The Singapore police are waiting for documents from at least nine financial institutions in their probe into one of the biggest money laundering cases in the country.
(Bloomberg) — The Singapore police are waiting for documents from at least nine financial institutions in their probe into one of the biggest money laundering cases in the country.
Investigations are still at an early stage, according to public prosecutors at a court hearing on Wednesday. They argued for extending the remand of those arrested and said luxury cars and properties have been seized.
The number of firms in Singapore being questioned highlights growing scrutiny on the extent to which the financial system was used for illicit activities in this case. Authorities last week confiscated more than S$1 billion ($737 million) of properties, luxury cars, cash and other assets, and charged 10 foreigners for allegedly laundering the proceeds of crime from activities such as scams and online gambling.
More than 100 properties, including seven detached houses at the city-state’s luxurious oceanfront Sentosa Cove, 79 condominium units and 19 commercial or industrial spaces, have been banned from disposal by the police.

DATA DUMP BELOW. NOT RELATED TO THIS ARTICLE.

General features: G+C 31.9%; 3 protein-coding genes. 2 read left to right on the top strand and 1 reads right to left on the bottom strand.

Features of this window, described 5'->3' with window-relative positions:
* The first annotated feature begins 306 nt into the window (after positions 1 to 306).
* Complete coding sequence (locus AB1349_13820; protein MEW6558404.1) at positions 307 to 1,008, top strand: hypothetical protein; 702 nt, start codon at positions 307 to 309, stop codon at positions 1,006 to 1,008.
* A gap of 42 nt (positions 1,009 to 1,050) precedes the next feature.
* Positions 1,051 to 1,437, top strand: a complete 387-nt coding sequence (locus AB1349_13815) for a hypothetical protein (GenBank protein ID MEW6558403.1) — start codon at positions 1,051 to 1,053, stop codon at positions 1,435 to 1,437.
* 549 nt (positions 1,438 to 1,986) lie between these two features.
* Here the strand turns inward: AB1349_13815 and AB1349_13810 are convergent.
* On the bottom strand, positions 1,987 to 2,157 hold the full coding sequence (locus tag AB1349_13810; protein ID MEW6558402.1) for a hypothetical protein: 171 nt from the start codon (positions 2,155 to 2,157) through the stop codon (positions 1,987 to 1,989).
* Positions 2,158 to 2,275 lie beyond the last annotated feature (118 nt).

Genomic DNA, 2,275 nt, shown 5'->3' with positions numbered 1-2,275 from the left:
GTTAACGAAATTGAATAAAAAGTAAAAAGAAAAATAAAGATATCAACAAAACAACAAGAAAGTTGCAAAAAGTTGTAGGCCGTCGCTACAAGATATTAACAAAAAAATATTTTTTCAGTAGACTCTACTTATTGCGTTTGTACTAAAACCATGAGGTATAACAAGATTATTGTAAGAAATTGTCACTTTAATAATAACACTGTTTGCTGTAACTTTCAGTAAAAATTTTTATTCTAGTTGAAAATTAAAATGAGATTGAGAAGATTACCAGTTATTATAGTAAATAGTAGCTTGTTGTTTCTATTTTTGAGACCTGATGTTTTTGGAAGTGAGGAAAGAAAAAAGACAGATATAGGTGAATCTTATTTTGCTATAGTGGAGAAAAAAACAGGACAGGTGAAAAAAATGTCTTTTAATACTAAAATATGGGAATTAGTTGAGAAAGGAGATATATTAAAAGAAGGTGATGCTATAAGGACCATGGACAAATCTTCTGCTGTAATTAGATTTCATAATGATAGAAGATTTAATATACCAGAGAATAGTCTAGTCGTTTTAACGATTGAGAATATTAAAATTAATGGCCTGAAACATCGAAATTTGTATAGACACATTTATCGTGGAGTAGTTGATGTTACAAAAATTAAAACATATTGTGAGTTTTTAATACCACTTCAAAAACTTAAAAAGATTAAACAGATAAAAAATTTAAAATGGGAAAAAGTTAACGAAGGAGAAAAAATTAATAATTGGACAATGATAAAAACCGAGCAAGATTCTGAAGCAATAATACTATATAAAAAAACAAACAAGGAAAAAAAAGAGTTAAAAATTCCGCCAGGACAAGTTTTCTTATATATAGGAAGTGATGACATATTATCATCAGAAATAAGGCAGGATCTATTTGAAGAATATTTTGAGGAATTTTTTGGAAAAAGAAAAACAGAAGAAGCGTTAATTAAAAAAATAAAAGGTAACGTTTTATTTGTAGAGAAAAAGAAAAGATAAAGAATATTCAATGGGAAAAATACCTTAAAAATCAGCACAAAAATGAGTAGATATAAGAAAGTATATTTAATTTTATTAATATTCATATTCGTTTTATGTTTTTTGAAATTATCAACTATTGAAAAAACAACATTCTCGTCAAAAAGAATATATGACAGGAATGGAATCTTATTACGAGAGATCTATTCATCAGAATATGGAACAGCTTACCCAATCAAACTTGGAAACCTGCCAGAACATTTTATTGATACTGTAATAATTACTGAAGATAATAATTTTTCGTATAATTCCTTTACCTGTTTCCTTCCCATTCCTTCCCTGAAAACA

The police are unable to comment further on the documents as investigations are ongoing, it said in its response to Bloomberg News. The Monetary Authority of Singapore referred to an earlier statement last week where it said it takes this case seriously and has been in touch with firms where potentially tainted funds have been identified. The regulator also said it will take firm action against firms if there are breaches of anti-money laundering rules.
So far, charge documents have shown that Citigroup Inc.’s local subsidiary and CIMB Group Holdings Bhd. were allegedly used by some of those arrested in 2020 and 2021. Deutsche Bank AG is also a creditor to a Singapore investment holding company whose two directors were among those arrested.
–With assistance from Aradhana Aravindan.
(Updates with police response in fifth paragraph)
More stories like this are available on bloomberg.com
©2023 Bloomberg L.P.